Remembering the Holocaust: Defiant Requiem
In 1944, at the Nazi concentration camp of Terezin, the imprisoned Czech conductor Rafael Schachter formed a choir of 150 of his fellow Jewish prisoners to brazenly perform Verdi's Requiem before the very Nazis who had condemned them to death.
Transcending the horrors around them, night after night they rehearsed in a dark, mouldy and suffocating cellar, with a broken piano. In a calm message of defiance, each time a choir member was murdered by the SS, a new singer would replace them. The final performance took place in front of the camp's Nazi brass, visiting high-ranking SS officers from Berlin and gullible Red Cross inspectors brought in to verify that the prisoners were being well treated.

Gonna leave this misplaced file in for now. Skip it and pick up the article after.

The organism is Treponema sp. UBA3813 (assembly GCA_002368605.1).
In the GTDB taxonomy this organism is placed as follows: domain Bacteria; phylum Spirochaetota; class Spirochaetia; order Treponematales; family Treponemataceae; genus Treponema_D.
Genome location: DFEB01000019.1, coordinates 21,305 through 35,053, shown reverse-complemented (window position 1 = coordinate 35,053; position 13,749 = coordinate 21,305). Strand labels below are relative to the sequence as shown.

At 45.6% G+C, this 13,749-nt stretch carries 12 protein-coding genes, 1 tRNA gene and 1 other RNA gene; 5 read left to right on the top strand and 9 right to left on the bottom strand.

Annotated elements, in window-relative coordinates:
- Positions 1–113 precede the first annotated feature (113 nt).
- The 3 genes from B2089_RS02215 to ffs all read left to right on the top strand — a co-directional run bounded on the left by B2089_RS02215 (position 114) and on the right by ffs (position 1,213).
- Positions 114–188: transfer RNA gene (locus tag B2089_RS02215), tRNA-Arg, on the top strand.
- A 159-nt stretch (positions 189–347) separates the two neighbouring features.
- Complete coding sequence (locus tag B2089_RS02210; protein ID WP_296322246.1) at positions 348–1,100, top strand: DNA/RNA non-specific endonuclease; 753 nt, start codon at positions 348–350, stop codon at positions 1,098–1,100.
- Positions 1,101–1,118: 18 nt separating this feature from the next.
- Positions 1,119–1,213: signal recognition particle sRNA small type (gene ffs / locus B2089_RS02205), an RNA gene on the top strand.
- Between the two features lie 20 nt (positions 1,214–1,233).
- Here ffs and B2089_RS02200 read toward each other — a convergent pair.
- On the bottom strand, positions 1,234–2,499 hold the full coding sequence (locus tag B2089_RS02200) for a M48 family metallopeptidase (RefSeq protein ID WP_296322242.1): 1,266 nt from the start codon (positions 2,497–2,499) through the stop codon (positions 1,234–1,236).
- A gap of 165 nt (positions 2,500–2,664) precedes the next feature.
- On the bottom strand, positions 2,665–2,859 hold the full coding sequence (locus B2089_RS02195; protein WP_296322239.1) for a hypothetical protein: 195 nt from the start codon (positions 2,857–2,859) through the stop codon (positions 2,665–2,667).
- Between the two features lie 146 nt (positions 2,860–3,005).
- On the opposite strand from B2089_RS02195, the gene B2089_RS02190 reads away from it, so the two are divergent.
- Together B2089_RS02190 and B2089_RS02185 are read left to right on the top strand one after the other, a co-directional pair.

This film features surviving Nazi propaganda footage of Terezin as it was perversely stage-managed during a Red Cross inspection visit to appear like an attractive Jewish commune. Shortly after the performance, both Schachter and most of his choir would be sent to Auschwitz. But through the transformation of Verdi's music into a proclamation of their unbroken spirit and warning of God's coming wrath against their captors, the prisoners had been able to sing to their captors what they dared not say.
For over ten years, distinguished American conductor Murry Sidlin, who found out about the choir in the 1990s, dreamed of bringing the Requiem back to Terezin. Now, through soaring concert footage, powerful survivor recollections, cinematic dramatizations and evocative animation, their heartbreaking story is brought to life.